Maybe you have a will, but all wills in Arkansas go through the probate process. You might have heard that probate can be complicated, time consuming and expensive. It could even reduce the size of your estate and thus what your loved ones will inherit.
You want to avoid having your most valuable property, such as your home, go through probate. One way to do so is to place your home in a Qualified Personal Residence Trust, rather than in your will.
What is a Qualified Personal Residence Trust?
A Qualified Personal Residence Trust is an irrevocable trust, meaning that once you place the title of your home in the trust, you cannot take it back. It belongs to the trust, will be managed by the person or professional you select as trustee and then will be distributed to your trust beneficiaries.
Many people choose their children as beneficiaries of their Qualified Personal Residence Trust. This way, the home stays in the family and it gives your children the opportunity to use trust assets to purchase a home of their own.
While you are alive, you can keep living in your home, even though it is in a trust. This way, the home or distributions from the trust pass on to your children without subjecting them to the gift or estate tax. Your trust can include other assets, such as a retirement account or other funds.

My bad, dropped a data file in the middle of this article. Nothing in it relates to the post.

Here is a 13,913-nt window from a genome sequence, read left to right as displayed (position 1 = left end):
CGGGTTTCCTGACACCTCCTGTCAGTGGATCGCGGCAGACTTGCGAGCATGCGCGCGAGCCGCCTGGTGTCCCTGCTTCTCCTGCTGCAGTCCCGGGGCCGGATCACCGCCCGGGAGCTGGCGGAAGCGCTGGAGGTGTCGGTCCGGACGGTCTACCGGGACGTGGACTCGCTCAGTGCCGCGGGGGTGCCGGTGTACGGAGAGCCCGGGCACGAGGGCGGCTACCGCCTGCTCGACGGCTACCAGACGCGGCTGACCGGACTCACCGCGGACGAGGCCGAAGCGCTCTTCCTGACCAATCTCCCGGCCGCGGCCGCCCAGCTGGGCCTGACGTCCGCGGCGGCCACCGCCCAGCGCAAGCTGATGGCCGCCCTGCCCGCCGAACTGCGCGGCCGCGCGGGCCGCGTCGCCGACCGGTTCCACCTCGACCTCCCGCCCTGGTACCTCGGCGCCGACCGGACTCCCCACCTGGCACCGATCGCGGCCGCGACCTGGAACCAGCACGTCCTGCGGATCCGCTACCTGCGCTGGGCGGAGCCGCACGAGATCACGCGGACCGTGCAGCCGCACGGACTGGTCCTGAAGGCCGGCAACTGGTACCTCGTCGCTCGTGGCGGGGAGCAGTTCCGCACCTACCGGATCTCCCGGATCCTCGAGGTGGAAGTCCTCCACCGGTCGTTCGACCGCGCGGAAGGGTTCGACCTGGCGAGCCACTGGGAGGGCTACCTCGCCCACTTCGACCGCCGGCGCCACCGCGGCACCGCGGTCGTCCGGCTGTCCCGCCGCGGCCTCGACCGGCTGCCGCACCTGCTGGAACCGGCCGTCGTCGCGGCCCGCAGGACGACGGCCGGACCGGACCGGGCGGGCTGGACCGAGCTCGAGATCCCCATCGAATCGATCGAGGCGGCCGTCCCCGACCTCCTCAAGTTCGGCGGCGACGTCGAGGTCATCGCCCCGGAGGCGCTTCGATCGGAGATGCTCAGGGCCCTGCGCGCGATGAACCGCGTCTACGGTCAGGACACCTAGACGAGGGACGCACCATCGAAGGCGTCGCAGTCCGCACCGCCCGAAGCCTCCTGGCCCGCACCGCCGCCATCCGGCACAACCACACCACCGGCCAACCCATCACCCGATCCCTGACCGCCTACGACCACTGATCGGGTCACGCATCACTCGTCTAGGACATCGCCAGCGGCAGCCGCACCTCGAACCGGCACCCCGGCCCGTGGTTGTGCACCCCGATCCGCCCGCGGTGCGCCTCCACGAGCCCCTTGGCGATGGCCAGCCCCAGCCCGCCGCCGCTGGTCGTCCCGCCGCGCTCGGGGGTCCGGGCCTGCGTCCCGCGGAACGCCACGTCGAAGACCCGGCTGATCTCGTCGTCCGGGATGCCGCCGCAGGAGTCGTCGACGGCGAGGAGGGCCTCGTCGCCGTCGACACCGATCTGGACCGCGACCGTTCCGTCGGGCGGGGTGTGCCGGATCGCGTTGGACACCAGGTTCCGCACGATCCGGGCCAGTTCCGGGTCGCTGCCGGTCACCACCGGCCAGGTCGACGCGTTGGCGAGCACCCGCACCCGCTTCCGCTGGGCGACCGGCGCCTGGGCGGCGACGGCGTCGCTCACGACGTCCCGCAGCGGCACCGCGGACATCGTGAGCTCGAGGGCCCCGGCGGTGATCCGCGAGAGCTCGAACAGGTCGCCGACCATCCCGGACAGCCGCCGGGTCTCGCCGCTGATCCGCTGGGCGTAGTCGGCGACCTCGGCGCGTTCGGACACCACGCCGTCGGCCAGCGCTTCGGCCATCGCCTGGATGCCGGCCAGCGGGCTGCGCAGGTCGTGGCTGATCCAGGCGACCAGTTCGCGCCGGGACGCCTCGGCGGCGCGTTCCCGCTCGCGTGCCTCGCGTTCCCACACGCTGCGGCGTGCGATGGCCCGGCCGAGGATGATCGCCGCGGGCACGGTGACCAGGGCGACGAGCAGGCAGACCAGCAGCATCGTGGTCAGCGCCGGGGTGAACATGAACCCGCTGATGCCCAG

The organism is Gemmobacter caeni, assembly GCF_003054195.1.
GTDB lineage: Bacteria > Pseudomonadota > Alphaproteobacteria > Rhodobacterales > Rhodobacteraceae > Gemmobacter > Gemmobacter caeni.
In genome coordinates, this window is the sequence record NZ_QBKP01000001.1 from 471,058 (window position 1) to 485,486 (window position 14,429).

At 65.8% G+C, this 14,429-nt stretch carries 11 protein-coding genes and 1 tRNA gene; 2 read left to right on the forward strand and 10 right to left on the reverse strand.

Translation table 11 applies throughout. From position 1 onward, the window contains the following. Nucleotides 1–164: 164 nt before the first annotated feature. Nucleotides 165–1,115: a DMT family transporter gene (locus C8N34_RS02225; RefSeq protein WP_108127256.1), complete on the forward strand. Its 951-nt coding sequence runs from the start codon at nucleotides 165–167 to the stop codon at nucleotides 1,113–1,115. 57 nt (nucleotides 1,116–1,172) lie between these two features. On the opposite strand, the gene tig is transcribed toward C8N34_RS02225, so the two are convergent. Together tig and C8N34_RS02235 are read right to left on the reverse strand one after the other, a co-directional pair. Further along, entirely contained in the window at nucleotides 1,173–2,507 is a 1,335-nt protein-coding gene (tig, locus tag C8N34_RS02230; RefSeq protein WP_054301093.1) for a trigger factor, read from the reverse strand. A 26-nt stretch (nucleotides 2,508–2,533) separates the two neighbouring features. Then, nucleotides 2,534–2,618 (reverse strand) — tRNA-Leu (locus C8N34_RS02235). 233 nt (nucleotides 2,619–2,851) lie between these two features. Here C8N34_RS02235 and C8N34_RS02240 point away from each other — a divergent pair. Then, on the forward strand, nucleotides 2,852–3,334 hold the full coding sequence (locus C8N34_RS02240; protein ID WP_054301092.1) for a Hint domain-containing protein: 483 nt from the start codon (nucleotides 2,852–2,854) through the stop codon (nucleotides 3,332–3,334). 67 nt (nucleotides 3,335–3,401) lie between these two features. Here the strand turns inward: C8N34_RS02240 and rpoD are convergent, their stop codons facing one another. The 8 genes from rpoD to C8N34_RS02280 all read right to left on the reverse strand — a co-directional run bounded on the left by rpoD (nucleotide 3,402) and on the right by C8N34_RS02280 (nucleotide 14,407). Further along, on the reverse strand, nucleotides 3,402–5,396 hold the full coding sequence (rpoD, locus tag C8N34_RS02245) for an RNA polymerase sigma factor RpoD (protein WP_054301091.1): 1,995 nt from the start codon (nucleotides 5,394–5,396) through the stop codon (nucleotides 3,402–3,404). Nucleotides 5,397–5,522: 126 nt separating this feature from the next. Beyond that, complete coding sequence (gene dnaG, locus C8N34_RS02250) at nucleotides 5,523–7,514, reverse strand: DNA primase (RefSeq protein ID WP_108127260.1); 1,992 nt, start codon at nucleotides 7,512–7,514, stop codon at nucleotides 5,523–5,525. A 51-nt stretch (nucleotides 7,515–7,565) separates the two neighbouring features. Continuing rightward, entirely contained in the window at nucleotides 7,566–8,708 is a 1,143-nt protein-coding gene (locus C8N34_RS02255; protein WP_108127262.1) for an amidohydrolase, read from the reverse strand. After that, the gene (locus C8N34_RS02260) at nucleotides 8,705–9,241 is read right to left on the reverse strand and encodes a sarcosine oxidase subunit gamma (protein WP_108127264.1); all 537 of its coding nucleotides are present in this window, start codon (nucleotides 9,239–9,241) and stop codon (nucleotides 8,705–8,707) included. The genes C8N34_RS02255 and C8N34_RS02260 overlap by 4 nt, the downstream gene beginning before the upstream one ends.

Your children, as beneficiaries, can ask for a distribution from the money in the trust. They can use this money to buy a house of their own. Requiring beneficiaries to purchase a home out of trust assets, however, is uncommon.
The trustee’s role
Trustees of a Qualified Personal Residence Trust must act prudently, or they could be sued by the trust beneficiaries.
If a beneficiary requests a distribution to buy their own home, the trustee must account for the costs of homeownership such as property taxes, insurance, maintenance and utilities when making distributions.
To not do so would be imprudent. Therefore, sometimes a trustee asks the beneficiary to share in some of these costs. Trustees can employ even more complex tactics when appropriate.
Is putting your home in a trust the best option?
Putting your home in a trust allows it to avoid probate and provides a means for your children to draw from the value of the home and other trust assets to purchase their own home.
However, having your home in a trust makes the role of trustee more complex. Your home’s value will only be available if it is sold or mortgaged. Plus, there are trust fees and administrative costs. In addition, it could expose other trust assets to unwanted consequences, such as judgments from creditors, divorce and bankruptcy.
Ultimately you will want to discuss putting your home in a trust as part of your estate plan with a legal professional. For some people, it is the right choice to avoid probate and provide for their children while others will find the costs and complexities not worth it.